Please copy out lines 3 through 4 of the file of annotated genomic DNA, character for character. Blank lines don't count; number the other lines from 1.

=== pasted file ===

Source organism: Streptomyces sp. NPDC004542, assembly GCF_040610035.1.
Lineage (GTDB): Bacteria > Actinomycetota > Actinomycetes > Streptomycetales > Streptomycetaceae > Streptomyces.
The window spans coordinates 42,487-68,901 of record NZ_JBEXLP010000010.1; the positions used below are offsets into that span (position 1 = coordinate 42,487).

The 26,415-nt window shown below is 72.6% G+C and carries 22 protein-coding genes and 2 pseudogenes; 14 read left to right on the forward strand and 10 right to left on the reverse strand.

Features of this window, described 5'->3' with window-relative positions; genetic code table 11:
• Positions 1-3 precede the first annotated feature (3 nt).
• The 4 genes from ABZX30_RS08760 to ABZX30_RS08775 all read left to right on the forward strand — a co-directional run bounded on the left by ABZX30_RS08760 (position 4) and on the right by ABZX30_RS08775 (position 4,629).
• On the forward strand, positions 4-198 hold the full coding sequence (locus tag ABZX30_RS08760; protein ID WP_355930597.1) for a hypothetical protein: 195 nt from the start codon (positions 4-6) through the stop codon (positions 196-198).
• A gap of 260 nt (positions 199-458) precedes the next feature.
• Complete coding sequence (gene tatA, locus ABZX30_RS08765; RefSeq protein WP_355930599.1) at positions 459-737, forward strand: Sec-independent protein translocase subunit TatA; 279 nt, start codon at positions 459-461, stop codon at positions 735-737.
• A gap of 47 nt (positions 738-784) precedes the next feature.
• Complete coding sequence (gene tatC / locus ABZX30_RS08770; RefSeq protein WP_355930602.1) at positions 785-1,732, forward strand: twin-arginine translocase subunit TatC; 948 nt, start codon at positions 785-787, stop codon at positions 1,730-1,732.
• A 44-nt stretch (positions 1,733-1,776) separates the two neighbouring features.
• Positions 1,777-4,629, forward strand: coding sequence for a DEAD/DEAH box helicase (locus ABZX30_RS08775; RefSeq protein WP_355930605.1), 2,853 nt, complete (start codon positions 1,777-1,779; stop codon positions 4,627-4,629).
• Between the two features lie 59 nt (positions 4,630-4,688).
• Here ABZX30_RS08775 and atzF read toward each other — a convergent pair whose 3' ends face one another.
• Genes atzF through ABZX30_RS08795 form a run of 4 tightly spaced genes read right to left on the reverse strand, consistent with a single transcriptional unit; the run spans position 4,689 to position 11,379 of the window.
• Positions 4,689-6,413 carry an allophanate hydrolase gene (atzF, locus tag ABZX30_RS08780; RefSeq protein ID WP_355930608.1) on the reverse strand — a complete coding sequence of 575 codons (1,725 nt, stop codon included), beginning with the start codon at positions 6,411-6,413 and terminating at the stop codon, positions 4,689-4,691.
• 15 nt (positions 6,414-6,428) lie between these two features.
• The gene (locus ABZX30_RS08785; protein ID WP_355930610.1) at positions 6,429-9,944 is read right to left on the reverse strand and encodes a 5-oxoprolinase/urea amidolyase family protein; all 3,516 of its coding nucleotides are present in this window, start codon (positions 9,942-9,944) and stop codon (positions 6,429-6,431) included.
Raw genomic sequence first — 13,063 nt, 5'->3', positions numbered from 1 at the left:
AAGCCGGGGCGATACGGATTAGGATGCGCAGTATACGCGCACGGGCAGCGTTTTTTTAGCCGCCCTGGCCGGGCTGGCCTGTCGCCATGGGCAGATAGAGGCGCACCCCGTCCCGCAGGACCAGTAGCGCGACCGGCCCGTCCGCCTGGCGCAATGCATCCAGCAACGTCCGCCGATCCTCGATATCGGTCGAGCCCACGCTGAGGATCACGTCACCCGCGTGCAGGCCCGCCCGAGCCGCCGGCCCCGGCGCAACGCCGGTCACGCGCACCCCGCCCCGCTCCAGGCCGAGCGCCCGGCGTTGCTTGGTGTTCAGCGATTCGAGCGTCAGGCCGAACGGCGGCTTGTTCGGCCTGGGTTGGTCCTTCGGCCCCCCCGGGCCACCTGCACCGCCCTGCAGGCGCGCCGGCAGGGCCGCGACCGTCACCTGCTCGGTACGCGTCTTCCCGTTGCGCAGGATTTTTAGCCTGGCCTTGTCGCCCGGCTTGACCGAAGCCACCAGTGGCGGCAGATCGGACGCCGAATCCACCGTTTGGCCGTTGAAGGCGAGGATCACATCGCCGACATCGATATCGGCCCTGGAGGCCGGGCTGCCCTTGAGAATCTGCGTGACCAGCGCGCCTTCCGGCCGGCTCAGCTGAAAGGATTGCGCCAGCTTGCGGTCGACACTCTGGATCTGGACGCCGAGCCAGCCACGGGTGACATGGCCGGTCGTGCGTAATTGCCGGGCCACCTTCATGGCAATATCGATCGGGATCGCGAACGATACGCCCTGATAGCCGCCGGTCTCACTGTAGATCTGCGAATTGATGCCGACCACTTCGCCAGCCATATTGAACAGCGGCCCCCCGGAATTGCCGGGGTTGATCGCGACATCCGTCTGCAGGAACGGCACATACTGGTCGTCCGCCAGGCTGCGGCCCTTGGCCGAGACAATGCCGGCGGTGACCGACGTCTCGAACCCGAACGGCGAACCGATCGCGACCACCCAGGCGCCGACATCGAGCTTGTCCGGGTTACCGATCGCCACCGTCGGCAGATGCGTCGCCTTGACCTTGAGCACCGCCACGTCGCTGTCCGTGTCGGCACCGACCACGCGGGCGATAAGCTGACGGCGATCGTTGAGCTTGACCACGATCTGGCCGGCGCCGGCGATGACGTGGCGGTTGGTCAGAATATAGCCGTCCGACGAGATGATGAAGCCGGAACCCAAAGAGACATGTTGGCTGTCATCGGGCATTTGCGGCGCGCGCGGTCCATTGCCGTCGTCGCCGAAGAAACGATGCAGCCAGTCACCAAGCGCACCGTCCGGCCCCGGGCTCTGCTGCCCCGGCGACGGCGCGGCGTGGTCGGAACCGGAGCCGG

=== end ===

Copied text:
The window spans coordinates 42,487-68,901 of record NZ_JBEXLP010000010.1; the positions used below are offsets into that span (position 1 = coordinate 42,487).

The 26,415-nt window shown below is 72.6% G+C and carries 22 protein-coding genes and 2 pseudogenes; 14 read left to right on the forward strand and 10 right to left on the reverse strand.